Snow in the Suburbs
Every branch big with it
Bent every twig with it
Every fork like a white web-foot
Every street and pavement mute
Some flakes have lost their way, and grope back upward when
Meeting those meandering down they turn and descend again.
The palings are glued together like a wall
And there is no waft of wind with the fleecy fall.
A sparrow enters the tree,
A snow lump thrice his own slight size
Descends on him and showers his head and eyes
And overturns him
And near inurns him
And lights on a nether twig, when its brush
Starts off a volley of other lodging lumps with a rush.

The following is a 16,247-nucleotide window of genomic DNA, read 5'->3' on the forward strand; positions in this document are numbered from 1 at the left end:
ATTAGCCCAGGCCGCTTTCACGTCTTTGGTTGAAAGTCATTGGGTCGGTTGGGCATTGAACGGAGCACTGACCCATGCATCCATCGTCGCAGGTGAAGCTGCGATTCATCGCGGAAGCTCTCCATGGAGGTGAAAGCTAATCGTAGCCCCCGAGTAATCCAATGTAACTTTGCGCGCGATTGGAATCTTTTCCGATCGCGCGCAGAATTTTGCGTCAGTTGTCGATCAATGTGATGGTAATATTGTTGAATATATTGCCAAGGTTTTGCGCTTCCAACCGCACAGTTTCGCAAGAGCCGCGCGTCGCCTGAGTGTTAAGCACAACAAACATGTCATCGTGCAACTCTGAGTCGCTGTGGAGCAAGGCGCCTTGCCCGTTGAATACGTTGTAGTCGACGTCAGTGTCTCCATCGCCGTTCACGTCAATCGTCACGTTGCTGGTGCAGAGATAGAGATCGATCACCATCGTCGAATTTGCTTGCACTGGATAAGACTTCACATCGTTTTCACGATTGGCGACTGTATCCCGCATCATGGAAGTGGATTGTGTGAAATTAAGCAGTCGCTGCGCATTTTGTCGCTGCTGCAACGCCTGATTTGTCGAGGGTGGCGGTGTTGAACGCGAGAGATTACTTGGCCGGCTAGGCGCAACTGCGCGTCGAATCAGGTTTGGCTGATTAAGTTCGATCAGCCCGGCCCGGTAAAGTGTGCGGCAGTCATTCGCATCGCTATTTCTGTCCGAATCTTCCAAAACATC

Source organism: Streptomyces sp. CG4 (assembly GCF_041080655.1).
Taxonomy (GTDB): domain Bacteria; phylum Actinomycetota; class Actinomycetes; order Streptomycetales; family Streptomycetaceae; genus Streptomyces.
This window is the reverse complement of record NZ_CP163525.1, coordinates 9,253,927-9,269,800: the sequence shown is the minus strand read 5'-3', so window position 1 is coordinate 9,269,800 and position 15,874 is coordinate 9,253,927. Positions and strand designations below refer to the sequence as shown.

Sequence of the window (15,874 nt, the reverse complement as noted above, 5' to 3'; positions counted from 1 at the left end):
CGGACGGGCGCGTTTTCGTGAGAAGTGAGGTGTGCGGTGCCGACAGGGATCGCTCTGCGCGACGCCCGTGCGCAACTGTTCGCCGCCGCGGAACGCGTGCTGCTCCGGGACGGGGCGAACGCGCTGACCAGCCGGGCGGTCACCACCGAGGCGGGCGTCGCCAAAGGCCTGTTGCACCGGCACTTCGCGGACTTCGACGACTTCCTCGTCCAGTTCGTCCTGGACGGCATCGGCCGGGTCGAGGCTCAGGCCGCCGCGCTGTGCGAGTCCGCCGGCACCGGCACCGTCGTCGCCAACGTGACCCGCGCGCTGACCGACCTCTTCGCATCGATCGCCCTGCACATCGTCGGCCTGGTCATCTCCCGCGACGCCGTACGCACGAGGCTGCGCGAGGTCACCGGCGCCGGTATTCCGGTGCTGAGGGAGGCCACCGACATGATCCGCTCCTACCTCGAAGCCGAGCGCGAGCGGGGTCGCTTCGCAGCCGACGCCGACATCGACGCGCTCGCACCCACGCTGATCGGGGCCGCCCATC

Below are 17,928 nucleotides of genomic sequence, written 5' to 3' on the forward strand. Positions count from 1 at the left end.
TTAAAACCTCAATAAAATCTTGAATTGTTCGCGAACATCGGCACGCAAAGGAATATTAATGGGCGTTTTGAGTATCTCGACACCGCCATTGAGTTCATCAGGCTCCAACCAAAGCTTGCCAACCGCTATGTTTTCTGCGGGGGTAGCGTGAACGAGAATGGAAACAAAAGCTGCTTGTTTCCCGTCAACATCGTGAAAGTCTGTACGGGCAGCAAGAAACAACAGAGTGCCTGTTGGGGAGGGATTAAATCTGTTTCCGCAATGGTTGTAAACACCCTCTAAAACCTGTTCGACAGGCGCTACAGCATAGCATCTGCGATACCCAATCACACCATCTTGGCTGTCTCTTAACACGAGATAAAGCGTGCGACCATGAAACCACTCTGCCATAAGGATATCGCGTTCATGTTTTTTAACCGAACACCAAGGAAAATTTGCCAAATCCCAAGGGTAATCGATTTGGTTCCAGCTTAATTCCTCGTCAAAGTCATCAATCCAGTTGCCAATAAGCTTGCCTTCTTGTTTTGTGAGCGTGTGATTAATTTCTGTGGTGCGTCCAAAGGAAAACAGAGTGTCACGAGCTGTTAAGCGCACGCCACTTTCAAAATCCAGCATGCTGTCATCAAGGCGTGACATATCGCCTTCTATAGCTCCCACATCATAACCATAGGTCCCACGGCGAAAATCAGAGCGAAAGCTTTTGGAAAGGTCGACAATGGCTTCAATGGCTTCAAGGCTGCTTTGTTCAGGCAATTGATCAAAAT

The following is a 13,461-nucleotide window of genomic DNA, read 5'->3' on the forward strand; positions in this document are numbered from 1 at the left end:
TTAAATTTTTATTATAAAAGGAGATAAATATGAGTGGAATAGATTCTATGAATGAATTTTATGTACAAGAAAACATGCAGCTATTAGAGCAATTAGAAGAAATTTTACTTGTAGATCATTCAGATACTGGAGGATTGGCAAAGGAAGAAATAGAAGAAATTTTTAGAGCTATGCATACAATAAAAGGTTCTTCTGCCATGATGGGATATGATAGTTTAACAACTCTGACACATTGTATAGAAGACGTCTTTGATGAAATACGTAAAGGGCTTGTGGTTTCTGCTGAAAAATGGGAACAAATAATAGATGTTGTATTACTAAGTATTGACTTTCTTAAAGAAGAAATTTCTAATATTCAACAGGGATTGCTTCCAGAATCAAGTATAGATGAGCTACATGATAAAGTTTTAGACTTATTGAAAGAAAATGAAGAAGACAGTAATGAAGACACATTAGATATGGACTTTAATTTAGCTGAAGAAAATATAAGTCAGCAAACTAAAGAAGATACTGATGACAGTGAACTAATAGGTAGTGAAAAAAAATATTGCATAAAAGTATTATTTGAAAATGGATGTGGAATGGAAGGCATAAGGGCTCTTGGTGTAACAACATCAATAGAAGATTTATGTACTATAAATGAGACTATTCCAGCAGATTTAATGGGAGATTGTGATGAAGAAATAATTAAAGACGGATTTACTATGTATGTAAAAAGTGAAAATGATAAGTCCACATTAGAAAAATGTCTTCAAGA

The steps are a blanched slope
Up which, with feeble hope,
A black cat comes, wide-eyed and thin
And we take him in.
I have always loved this poem ever since I came across it way back in the dark ages. I studied it as part of my A level literature but I think that it should be accessible to my more able year 5s and certainly year 6. I’m going to use it as a guided reading text sometime in the next couple of weeks and see what they think. I think that the images of the sparrow nearly being drowned in the snow and the poor cat will be as appealing now as they were to Hardy’s original readers over 100 years ago.